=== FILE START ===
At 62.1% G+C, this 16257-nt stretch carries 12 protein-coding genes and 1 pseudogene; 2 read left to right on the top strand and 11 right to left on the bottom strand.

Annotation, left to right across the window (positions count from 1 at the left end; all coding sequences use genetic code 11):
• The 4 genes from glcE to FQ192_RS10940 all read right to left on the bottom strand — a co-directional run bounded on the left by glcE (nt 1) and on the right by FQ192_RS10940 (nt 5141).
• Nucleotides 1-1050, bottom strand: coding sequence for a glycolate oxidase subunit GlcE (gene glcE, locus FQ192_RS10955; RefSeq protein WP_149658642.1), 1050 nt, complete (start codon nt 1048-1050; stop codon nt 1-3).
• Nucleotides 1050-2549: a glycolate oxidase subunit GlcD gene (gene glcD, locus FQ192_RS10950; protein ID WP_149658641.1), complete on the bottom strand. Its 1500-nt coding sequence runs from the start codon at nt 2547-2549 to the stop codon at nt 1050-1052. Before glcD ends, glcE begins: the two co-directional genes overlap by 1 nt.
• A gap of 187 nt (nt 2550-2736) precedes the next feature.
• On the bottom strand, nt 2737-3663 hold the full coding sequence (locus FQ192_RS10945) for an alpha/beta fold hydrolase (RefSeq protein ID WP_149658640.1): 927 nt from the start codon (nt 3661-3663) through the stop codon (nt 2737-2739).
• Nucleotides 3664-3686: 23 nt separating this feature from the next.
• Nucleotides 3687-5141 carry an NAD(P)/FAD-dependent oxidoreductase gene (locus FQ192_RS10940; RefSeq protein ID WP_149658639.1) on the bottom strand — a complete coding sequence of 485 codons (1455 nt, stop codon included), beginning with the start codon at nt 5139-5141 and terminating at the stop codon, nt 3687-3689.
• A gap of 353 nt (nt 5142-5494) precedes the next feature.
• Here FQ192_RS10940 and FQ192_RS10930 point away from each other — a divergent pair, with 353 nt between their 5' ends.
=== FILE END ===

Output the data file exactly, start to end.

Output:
At 62.1% G+C, this 16257-nt stretch carries 12 protein-coding genes and 1 pseudogene; 2 read left to right on the top strand and 11 right to left on the bottom strand.

Annotation, left to right across the window (positions count from 1 at the left end; all coding sequences use genetic code 11):
• The 4 genes from glcE to FQ192_RS10940 all read right to left on the bottom strand — a co-directional run bounded on the left by glcE (nt 1) and on the right by FQ192_RS10940 (nt 5141).
• Nucleotides 1-1050, bottom strand: coding sequence for a glycolate oxidase subunit GlcE (gene glcE, locus FQ192_RS10955; RefSeq protein WP_149658642.1), 1050 nt, complete (start codon nt 1048-1050; stop codon nt 1-3).
• Nucleotides 1050-2549: a glycolate oxidase subunit GlcD gene (gene glcD, locus FQ192_RS10950; protein ID WP_149658641.1), complete on the bottom strand. Its 1500-nt coding sequence runs from the start codon at nt 2547-2549 to the stop codon at nt 1050-1052. Before glcD ends, glcE begins: the two co-directional genes overlap by 1 nt.
• A gap of 187 nt (nt 2550-2736) precedes the next feature.
• On the bottom strand, nt 2737-3663 hold the full coding sequence (locus FQ192_RS10945) for an alpha/beta fold hydrolase (RefSeq protein ID WP_149658640.1): 927 nt from the start codon (nt 3661-3663) through the stop codon (nt 2737-2739).
• Nucleotides 3664-3686: 23 nt separating this feature from the next.
• Nucleotides 3687-5141 carry an NAD(P)/FAD-dependent oxidoreductase gene (locus FQ192_RS10940; RefSeq protein ID WP_149658639.1) on the bottom strand — a complete coding sequence of 485 codons (1455 nt, stop codon included), beginning with the start codon at nt 5139-5141 and terminating at the stop codon, nt 3687-3689.
• A gap of 353 nt (nt 5142-5494) precedes the next feature.
• Here FQ192_RS10940 and FQ192_RS10930 point away from each other — a divergent pair, with 353 nt between their 5' ends.